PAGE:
More like this

Fat-Fat Ah Khu (Ah Khu: Uncle in Chinese-Hokkien) placed his bets on Germany for the 2014 FIFA World Cup Final. He watched the game with a box of char kway teow in his left hand and a pair of chopsticks in his right. It was as Lionel Messi kicked the ball over the crossbar that the crowd roared and Fat-Fat Ah Khu’s heart went quiet. His uneven chopsticks smacked the floor as he bellyflopped onto the tiles. The upended noodles held the shape of the container they had come in. When Messi choked that day, he lost his chance at getting even with Germany and saving Argentina from that dreaded empty-stomached symbol: zero, zilch, nil, oh, 0.


‘What do you want to eat?’ They were always his first words when Mum, myself and our luggage had been crammed into his Corolla.

‘Jess, Ah Khu is asking you.’

‘I don’t know.’

‘Curry mee, char kway teow, roti chanai, kway teow teng, nasi lemak, dim sum, asam laksa…choose.’

‘I ate something on the plane.’

‘She says she doesn’t want to eat,’ he muttered to himself.

‘Jess.’ Mum could cram a scolding, an order and a plea all into that one syllable.

‘Kway teow teng.’

At the best kway teow teng shop in Penang Island, Fat-Fat Ah Khu sat us at a table under a ceiling fan. He put on his glasses and dragged the red plastic bucket with its teapot filled with hot water and cups towards himself. He poured water into each of the cups and emptied them into the bucket. After several repetitions he used some paper napkins to dry the crockery. He placed the lid of the teapot sideways at its mouth to signal for some tea.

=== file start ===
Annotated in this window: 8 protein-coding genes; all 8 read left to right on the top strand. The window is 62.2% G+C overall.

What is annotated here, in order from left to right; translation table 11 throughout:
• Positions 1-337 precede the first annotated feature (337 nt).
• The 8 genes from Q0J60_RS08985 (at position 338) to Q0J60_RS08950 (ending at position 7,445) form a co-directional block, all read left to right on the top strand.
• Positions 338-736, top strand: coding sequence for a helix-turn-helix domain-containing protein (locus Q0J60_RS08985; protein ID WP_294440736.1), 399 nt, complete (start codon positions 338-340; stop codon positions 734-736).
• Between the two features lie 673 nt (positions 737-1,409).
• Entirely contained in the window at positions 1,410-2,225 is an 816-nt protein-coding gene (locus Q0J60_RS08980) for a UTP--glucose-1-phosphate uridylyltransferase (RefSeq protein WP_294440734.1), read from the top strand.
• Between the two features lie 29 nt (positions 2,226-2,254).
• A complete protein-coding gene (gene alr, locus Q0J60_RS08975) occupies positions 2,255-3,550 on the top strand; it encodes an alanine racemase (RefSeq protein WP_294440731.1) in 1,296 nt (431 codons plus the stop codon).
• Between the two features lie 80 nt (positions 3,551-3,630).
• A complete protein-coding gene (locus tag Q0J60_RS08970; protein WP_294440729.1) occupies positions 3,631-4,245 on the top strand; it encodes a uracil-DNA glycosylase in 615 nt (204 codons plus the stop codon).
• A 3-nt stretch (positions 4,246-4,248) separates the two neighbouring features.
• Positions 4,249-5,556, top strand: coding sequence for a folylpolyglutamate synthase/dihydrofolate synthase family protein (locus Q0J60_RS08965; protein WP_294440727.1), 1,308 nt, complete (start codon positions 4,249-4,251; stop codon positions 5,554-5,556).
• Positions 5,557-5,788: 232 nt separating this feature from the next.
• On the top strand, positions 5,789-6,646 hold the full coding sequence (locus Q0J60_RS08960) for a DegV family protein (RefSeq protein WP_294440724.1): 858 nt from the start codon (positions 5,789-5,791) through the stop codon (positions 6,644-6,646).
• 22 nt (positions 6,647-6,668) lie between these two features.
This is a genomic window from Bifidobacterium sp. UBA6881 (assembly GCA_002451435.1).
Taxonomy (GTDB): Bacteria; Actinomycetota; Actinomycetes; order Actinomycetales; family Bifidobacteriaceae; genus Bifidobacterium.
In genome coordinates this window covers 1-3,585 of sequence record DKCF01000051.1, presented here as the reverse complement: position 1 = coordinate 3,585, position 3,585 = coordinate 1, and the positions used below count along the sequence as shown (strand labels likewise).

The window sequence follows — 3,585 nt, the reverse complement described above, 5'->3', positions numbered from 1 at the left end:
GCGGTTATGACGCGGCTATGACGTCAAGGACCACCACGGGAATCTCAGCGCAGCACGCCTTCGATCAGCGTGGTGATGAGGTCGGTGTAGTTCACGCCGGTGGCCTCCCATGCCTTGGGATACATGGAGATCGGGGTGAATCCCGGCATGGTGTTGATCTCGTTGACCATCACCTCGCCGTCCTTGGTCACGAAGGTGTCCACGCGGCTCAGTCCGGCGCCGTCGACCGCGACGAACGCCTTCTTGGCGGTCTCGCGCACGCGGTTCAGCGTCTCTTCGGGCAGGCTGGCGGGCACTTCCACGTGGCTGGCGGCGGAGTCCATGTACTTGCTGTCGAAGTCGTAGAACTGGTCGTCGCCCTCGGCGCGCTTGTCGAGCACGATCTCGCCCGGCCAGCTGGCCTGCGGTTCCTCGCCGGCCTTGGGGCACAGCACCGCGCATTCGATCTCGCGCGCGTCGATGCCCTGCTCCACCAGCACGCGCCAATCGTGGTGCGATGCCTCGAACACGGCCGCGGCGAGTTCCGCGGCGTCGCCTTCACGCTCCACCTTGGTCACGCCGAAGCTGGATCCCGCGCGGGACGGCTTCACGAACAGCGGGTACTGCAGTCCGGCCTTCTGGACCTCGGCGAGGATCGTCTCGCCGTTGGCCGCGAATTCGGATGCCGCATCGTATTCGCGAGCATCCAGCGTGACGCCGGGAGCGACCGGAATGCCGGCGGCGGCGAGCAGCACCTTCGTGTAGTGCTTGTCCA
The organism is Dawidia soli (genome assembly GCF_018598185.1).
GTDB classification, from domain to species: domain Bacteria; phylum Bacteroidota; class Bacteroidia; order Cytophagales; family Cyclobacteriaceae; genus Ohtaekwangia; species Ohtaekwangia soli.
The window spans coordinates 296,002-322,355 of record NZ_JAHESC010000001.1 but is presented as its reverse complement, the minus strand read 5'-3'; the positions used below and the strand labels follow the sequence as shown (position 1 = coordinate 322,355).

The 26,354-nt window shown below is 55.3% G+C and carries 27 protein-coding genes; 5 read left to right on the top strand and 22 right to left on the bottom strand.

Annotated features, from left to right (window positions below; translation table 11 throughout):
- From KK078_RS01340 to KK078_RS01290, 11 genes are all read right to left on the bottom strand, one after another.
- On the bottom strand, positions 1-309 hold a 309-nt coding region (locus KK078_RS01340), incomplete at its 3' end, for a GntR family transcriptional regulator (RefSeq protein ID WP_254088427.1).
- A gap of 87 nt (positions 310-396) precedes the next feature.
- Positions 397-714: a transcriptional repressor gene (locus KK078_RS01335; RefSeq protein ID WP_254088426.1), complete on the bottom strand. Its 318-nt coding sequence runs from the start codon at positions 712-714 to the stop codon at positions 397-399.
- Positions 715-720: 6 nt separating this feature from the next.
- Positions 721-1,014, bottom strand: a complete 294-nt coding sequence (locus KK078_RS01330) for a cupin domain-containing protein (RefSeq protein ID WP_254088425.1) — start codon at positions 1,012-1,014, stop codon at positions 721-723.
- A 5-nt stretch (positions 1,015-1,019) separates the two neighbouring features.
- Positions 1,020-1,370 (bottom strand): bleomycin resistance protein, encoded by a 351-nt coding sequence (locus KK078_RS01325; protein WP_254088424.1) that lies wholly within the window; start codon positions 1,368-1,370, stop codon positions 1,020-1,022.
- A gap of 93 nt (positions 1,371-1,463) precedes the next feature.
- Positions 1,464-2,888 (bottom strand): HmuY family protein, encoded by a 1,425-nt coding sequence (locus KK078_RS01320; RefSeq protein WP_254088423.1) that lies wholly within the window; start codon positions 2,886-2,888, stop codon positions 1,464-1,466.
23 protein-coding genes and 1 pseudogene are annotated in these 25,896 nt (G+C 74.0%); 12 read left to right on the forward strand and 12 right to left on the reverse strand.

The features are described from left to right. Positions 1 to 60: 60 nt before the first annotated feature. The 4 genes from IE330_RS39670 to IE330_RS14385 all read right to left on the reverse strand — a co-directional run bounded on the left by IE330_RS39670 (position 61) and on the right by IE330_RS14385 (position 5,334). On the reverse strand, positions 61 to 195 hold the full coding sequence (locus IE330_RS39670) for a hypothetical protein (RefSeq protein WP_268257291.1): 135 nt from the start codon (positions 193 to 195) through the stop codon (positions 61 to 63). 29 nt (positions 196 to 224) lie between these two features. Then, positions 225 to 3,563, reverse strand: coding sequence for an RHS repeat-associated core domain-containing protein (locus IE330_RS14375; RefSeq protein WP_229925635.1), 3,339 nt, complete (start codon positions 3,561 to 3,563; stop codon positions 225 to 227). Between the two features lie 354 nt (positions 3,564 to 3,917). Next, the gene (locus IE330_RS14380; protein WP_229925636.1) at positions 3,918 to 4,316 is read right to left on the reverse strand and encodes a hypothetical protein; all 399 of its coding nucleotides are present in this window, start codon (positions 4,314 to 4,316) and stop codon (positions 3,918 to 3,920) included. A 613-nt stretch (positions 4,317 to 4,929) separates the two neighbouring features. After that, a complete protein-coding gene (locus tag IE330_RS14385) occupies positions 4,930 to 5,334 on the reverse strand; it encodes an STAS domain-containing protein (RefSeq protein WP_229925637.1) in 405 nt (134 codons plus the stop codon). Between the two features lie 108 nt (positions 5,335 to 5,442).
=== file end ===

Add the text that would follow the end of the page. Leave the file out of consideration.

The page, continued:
He tweaked our orders when he relayed them to the owner of the shop. Less chilli for the small one. More bean sprouts for the big one. Not too much oil or salt in all of them.

He watched us as we slurped the oil-shiny broth and slippery noodles, monitoring our reactions. He rated each component critically. You wouldn’t say their noodles are too soft. But they’re stingy about meat. Their prawns were probably frozen. From Thailand. Everything’s from Thailand.

One bowl each was more than enough. Under my mother’s eye, Fat-Fat Ah Khu could never take more than what he needed. He would sit in small-lipped silence as she spoke: Your gout. Your diabetes. What? Do you think medication is magic? And have you been exercising? She would remind him with the kind of anger that is one part love and one part fear.